Albany County Adventures

highway 11 // october 2016 

Dad came to visit a couple of weeks ago, and we pulled over on the side of the road to feed these horses while adventuring through the county--a quiet, beautiful little moment. 

pinterest i.

In the vein of posting more content and finding more inspiration in creative pursuits + photography--here are some of my favorite pins from this week. 

Abandoned | cabin on Wyoming's Highway 11

The one common theme that weaves through our family vacations are abandoned buildings. It sounds strange, but, growing up with a mother for a photographer, I never questioned the spontaneous stops to walk around a falling-down building on the side of a highway. (although, thinking about it, it must be strange to see a family of five, golden retriever in tow, circling an abandoned structure). 

In upstate New York, we stood by as my mother photographed a rusting train car, abandoned on the side of the road, sliding into a ditch--in Utah, I pouted about the fact that my parents wouldn't let me go inside a falling down cabin (You're 12, my mother had sighed exasperatedly. What kind of mother would i be if i let my 12 year old risk her life in a potentially unsafe structure?) At 17, I had tiptoed inside an abandoned farmhouse in the countryside of Tuscany, camera on my side for the first time--the photos didn't turn out, but I won't ever forget the thrill I felt from those five minutes of wonder. 

Vacations aside, I grew fond of abandoned buildings, seeking out adventure at a local asylum and exploring empty buildings on campus (like this fraternity). Out here in the west, entire towns can lie vacant, something I can't quite wrap my head around, yet. 

With my father visiting, it was almost an obligation to stop at this little cabin on the side of Highway 11, a few minutes from the town of Albany, Wyoming--population 55. And even though it was small, it struck me as one of the eeriest ones I've ever visited. While the exterior was in shambles, there was still a rug on the floor in the bunkroom and salad dressing on the shelves in the kitchen--almost as if someone had just been living there a week ago. It sent chills up my spine, and I was glad to stray to the outside, instead of going through the whole house. 

some changes

Little Blue Backpack —> Roots + Roads 

As you might have noticed, over the course of the year, this space has become quieter and quieter.  One of the reasons is that I’ve been struggling to define the balance between my personal + professional voice. Senior year, I stumbled into newspaper journalism + photojournalism, and my priorities changed. Before, I would have worked literally any job if it had allowed me to travel constantly—now, I want a legitimate established career as a professional photographer (which will eventually allow me to travel the world). Stories became more important to me than unfamiliar streets. The city girl moved to a small town in the middle of nowhere to pursue photojournalism. Isn’t it funny how things work out? 

But through all that, with all of those changes, LBB didn’t quite fit right. I moved from Wordpress to Blogger, thinking that was it (it wasn’t.) I got a new theme—still not perfect. But the name—the name.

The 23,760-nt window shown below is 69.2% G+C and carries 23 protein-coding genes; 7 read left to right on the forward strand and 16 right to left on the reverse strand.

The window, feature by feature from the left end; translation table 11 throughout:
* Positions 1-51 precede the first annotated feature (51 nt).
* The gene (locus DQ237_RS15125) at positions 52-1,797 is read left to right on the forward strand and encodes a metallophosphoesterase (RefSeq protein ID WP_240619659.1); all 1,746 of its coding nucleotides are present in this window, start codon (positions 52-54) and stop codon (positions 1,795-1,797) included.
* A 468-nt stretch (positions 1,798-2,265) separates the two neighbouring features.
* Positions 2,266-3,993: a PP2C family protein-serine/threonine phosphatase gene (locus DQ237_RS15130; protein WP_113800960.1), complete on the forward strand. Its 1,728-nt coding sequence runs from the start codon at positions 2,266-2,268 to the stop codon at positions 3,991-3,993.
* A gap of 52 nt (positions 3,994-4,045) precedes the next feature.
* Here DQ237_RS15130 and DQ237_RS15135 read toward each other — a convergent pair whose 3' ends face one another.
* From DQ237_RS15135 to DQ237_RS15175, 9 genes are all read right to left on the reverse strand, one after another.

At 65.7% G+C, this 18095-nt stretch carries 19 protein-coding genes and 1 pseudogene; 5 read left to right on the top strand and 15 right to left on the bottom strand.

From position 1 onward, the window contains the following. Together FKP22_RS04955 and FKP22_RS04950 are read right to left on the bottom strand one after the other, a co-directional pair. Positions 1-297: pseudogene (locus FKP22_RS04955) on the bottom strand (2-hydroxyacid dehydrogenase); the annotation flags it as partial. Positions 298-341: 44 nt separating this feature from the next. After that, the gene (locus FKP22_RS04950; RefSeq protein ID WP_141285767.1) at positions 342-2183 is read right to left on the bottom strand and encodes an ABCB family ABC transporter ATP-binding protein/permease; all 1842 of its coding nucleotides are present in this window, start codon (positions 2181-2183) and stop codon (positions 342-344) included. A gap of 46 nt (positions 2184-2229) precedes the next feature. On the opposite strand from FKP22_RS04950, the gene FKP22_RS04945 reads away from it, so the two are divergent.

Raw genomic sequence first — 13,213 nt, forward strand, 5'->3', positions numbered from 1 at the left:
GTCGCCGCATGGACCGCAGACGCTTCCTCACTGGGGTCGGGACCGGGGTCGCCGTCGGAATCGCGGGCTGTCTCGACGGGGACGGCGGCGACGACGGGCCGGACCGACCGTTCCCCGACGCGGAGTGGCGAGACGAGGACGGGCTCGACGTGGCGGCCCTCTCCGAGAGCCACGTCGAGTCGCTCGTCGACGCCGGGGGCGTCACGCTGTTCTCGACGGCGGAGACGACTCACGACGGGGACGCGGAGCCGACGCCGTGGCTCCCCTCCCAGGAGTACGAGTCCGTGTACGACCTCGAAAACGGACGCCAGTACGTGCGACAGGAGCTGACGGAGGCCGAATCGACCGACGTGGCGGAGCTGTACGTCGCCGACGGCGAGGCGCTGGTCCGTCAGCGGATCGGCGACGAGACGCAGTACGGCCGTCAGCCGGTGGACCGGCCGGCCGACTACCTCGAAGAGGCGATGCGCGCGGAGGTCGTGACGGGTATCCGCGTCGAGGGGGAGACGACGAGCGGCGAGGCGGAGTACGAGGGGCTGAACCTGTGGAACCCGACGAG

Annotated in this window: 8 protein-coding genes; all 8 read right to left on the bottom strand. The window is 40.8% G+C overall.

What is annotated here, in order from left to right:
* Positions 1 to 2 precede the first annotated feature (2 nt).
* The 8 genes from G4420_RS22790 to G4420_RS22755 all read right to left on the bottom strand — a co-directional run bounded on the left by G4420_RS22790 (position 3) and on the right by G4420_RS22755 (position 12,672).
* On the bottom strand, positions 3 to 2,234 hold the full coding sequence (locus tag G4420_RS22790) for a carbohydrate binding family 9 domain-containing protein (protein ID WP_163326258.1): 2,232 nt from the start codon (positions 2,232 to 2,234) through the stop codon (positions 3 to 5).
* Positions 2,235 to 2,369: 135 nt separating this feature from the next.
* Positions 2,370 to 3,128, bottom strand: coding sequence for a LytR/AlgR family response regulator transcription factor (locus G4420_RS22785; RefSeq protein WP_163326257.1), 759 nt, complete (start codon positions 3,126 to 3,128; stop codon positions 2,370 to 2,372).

To be frankly honest, Little Blue Backpack hasn’t been a name I’ve liked in a very long time, mainly because of the “little.” And I know it sounds crazy, trust me—but I’ve never liked it. To me, it sounds a little twee, and I hate twee things (and cute, and quirky—okay, I’ll stop now). It worked when I was 19, and dreaming of a nomadic lifestyle—it worked when I was 21 and actually living that dream. But I’m 22, and trying to navigate a post-college world. I live 1900 miles away from home. While I still love exploring, and I’m happiest on the road, I have a job—a job that does not have a lot of vacation time, meaning that travel posts are few and far between. 

I’ll still be posting a lot about travel, but I want to include more things—practical information about photography + cool artists, personal thoughts, and also things I wish someone had told me about being 22. Because 21, 22, 23, is a weird time—some people are still in school, but some have jobs and some have (oh my GOD) kids. It’s one of the first times that everyone is on different pages, and, I don’t know, maybe my shouting into the void will help someone. 

The new name comes from lyrics from The Head and the Heart, who have been a big part in my life since I saw them live (right before I moved to Germany.) Their first album deals with moving away from home, being far from family + friends, and slowly making your way back—sound familiar? Even the band’s name stands for something—when I first graduated, I had the option to take a “safer” job in Maine (the logical thing to do), but I followed my heart and landed in Wyoming. 

“Roots + Roads” is a combination of two songs from that first album. In Cats and Dogs, they sing my roots have grown, but I don’t know where they are—in “Rivers + Roads,” (my favorite song) they sing rivers + roads, rivers ’til I reach you.We set up roots in each new place, and roads take us away, from people we love but also to new + exciting adventures—so for a blog that covers travel, frequent moves and growing up, this sounded perfect.

(over the course of the next week, I'm going to be working out domains + bloglovin + categories, etc. so please be patient w/me okay thanks) 

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